Candy Lightner

by Vivian from San Diego

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In the vast and crowded forests of California's many national parks, a small sapling is completely insignificant compared to the powerful 300-foot redwood towers. Despite the odds, that small sapling could grow to be taller than all the other wooden giants. Similar to the budding sapling, Candy Lightner is someone who comes from a modest background, but ends up making a difference that has changed everyone's lives. Candace "Candy" Lightner was born on May 30, 1946 in Pasadena, California as Candace Lynn Dodridge. Graduating high school in 1964, Lightner went to college at American River College ("Candy Lightner." UXL). A mother of three, she worked as dental assistant and a real estate agent for 16 years before her life took a turn for the worse ("Candy Lightner." DISCovering). All three of Candy Lightner's children were affected by drunk drivers, from minor injuries, comas, brain damage, and even paralysis. However, the most impactful tragedy was the death of her daughter, Cari Lightner, on May 3, 1980. She was struck and killed after a repeat offense drunk driver hit her on the side of a street, but received no punishment for his crime. ("Candy Lightner." Encyclopedia). Infuriated, Candy Lightner decided to act upon it and get justice for her daughter's death. These events led Lightner to found MADD, Mothers Against Drunk Driving, which later would grow into one of the largest internationally recognized nonprofit organizations. Lightner would continue on to use her influential voice to change the nation for the better. People who work for a cause bigger than themselves and selflessly dedicate their lives to making a change for the better deserve recognition for their heroism. Anti-drunk driving activist and founder of MADD, Candy Lighter is a true hero and inspiration because of her restless pursuit for her cause, the hundreds of the thousands of lives saved, and her famous anti drunk driving legacy.

Candy Lightner giving a speech. ( ())
Candy Lightner giving a speech. ( ())

Candace Lightner is known as an icon for her tireless passion and determination to rid of drunk driving and for all of the sacrifices she endured to make the difference. Candy Lightner was an average person and all odds were against her on her battle against drunk driving: "Determined to make Cari's death meaningful, Lightner resolved to end the public thinking that makes death by drunk driving 'the only acceptable form of homicide.' Her anger changed her from an apolitical citizen who was not even registered to vote into a national figure representing the victims of drunk drivers" ("Candy Lightner." UXL). Driven by nothing but her passion for her cause, Candy Lightner refused to let her inexperience hinder her battle. Promising to change the way the nation viewed drunk driving, Lightner's tenacity kept her eyes on the goal as she wasted no time and climbed her way to become one of the most influential people in the nation in less than three years. The determination in her cause makes Lightner a motivation for others to realize that hard work does pay off. However, in order for her to reach her goal, she was forced to take many risks along the way: "Lightner quit her real estate job and used her savings plus insurance money from Cari's death to finance almost 60 percent of the organization's expenses its first year" ("Candy Lightner." Newsmakers). With no previous experience in the field she ventured into unknown territory and took many risks in order to make a difference. Investing her life savings into MADD, she let her passion drive her decisions until she knew she had successfully made a lasting impact. Her clear passion for the subject soon became one of the most iconic traits she was known for. In the beginning, her first steps were to go to the governor, where her boldness became very evident: "In a desperate effort to be heard, Lightner began going to Governor Brown's office daily. Finally, in the fall of 1980, the governor agreed to meet with her. As a result of their meeting, Brown established a statewide task force on drunk driving and appointed Lightner its first member" ("Candy Lightner." DISCovering). Not taking no for an answer, Candy Lightner kept pushing the topic until the governor complied. Lightner's persistence shone through and her dedication to her objective proved her investment to making a good difference. Overall, Candace Lightner is an inspirational icon because of nonstop work and devotion to her goal to end drunk driving.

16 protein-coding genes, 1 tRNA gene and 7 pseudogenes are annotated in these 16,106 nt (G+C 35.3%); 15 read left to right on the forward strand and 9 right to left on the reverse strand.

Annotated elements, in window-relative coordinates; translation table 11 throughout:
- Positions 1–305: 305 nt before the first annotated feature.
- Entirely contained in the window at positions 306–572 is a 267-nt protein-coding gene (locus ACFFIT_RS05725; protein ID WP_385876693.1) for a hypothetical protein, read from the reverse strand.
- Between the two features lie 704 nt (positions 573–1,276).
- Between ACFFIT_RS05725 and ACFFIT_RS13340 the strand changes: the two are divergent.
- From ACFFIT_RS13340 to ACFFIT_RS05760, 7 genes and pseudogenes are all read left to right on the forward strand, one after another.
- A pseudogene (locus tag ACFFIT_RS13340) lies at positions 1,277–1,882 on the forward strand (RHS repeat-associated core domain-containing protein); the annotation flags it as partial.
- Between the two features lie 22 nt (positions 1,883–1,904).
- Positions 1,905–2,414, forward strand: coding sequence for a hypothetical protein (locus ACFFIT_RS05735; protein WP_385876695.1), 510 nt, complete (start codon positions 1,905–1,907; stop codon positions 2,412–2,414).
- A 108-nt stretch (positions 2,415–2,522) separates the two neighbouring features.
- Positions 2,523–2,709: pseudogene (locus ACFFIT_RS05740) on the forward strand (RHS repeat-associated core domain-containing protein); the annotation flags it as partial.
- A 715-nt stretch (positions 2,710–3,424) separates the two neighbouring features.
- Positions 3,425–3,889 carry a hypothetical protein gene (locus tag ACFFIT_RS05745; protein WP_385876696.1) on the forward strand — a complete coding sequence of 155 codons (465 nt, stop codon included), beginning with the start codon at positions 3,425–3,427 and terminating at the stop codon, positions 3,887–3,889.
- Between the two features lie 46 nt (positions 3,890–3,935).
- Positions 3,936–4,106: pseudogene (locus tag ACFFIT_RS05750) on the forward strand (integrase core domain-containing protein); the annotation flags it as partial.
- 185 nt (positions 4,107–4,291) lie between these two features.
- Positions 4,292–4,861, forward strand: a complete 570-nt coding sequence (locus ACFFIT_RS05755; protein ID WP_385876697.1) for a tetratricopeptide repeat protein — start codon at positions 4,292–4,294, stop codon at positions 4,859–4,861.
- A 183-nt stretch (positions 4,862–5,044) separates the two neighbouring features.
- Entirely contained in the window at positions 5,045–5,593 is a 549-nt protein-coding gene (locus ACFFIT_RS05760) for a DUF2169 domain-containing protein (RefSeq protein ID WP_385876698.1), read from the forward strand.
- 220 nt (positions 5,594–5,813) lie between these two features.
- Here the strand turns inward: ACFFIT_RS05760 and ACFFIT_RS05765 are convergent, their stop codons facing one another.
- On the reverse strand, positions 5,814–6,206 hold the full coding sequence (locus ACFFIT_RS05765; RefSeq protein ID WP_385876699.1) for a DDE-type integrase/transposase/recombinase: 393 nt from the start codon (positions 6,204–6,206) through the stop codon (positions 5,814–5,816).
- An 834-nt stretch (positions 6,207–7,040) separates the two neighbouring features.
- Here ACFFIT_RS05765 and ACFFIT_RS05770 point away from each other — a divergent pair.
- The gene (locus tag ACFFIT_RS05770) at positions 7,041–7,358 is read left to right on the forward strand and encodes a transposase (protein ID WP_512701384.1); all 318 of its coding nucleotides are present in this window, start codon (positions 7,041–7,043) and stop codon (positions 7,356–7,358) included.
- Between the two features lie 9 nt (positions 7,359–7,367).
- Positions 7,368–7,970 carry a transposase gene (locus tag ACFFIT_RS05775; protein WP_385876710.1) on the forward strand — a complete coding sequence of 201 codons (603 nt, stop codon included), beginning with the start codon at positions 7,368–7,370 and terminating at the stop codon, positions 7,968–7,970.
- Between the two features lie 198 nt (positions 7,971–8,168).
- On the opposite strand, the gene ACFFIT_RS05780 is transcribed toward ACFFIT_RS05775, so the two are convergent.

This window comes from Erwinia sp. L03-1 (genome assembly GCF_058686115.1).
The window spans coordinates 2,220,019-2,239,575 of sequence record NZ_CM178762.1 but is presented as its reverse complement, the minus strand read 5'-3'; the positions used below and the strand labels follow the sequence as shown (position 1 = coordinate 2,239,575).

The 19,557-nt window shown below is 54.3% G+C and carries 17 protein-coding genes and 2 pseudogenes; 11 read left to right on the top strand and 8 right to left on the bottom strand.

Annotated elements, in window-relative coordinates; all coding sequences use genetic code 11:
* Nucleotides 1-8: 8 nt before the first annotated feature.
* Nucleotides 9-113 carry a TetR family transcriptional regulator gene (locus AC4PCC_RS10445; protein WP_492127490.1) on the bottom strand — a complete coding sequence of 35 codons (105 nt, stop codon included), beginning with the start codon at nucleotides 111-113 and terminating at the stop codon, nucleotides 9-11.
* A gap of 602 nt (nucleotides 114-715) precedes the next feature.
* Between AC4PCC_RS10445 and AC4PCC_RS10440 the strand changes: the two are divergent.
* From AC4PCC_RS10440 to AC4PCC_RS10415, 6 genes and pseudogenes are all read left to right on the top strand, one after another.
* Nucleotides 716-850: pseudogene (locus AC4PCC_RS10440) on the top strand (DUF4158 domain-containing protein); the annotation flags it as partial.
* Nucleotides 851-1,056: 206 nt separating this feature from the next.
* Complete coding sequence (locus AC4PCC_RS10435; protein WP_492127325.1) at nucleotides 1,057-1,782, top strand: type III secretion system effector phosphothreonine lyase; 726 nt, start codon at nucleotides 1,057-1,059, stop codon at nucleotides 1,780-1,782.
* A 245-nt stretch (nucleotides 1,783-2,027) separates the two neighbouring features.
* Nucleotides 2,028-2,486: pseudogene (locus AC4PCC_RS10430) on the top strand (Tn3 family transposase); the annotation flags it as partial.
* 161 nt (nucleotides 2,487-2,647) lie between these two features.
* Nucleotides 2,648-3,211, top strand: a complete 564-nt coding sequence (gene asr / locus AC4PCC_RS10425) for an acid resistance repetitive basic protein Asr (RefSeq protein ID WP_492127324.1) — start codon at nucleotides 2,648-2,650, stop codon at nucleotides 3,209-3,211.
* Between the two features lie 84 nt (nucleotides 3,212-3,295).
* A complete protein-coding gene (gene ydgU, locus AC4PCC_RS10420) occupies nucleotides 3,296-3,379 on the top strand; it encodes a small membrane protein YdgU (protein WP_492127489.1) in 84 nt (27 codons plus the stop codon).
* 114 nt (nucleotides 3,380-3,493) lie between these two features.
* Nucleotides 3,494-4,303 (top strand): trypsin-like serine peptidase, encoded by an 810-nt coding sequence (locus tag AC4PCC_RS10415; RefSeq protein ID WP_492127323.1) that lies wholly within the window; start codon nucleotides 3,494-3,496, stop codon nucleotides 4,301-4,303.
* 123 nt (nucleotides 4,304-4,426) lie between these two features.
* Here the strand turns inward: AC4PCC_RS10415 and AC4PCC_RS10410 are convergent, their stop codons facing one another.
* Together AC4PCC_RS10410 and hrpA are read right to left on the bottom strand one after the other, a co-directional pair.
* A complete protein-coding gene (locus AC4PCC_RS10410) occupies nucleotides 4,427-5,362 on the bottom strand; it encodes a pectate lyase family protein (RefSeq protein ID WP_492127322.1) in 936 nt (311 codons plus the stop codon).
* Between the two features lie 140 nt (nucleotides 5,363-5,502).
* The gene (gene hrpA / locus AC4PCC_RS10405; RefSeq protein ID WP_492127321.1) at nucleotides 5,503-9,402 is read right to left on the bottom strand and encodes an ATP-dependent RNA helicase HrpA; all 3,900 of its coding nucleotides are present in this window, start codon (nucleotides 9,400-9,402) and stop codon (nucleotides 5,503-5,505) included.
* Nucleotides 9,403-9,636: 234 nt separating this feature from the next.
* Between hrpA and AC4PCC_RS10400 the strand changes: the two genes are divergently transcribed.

Lightner talking with Senator Dole ( ())
Lightner talking with Senator Dole ( ())

Through Lightner's efforts in changing the world, the nation prevented countless deaths and life changing injuries. One of Lightner's first agendas was to make sure repeat drunk drivers could not escape punishment like her daughter's killer. She made sure to pass bills to give more power to the police in that regard: "Twenty-seven states toughened their drunk driving laws in 1982 as a direct result of Lightner and MADD; with each new legislative measure, the number of alcohol-related traffic deaths fell and the number of drunk drivers arrested rose" ("Candy Lightner." UXL). As a result, police finally could legally get more drunk drivers off the streets. They were able to  inflict harsher punishments and keep the culprit off the road for longer. Thanks to Lightner, with less reckless drivers on the road, the number of deaths fell dramatically and many lives were saved. Before MADD, police couldn't arrest any drunk drivers without evidence and many culprits got away. However, after MADD, arrests became more efficient: "In Maryland, drunk-driving arrests by state police went up 45 percent, while highway fatalities decreased 20 percent. Maine recorded a 47 percent reduction in alcohol-related fatalities" ("Candy Lightner." DISCovering). One of the most successful bills Lightner was able to get passed allowed police to pull over and arrest anyone suspected of drunk driving. This way, drivers under the influence could be stopped before anything drastic occurred. Lightner's law made the number of casualties decrease significantly. In addition, Candy Lightner focused a lot of her time towards the youth of the nation. After realizing that many alcohol related fatalities occurred among young adults and teens, she decided to act upon it: "By 1984, MADD had successfully lobbied the U.S. Congress to raise the national legal drinking age to 21, a change said to save approximately 800 lives annually" ("Candy Lightner." Encyclopedia). She believed that the young adults that only recently obtained their licenses should wait until they were mature enough to understand the risks of drunk driving. Candy Lightner wanted to give the youth the chance to grow up, unlike Cari, and not lose that opportunity because of reckless alcohol use ("Candy Lightner." UXL). Therefore, her laws made it so that many unnecessary deaths of the youth were prevented and once again saved hundreds of lives around the country. To conclude, Candy Lightner went out of her way to pass many laws that prevented the accidents from occurring to ensure the lives and prosperity of hundreds of thousands of drivers and citizens.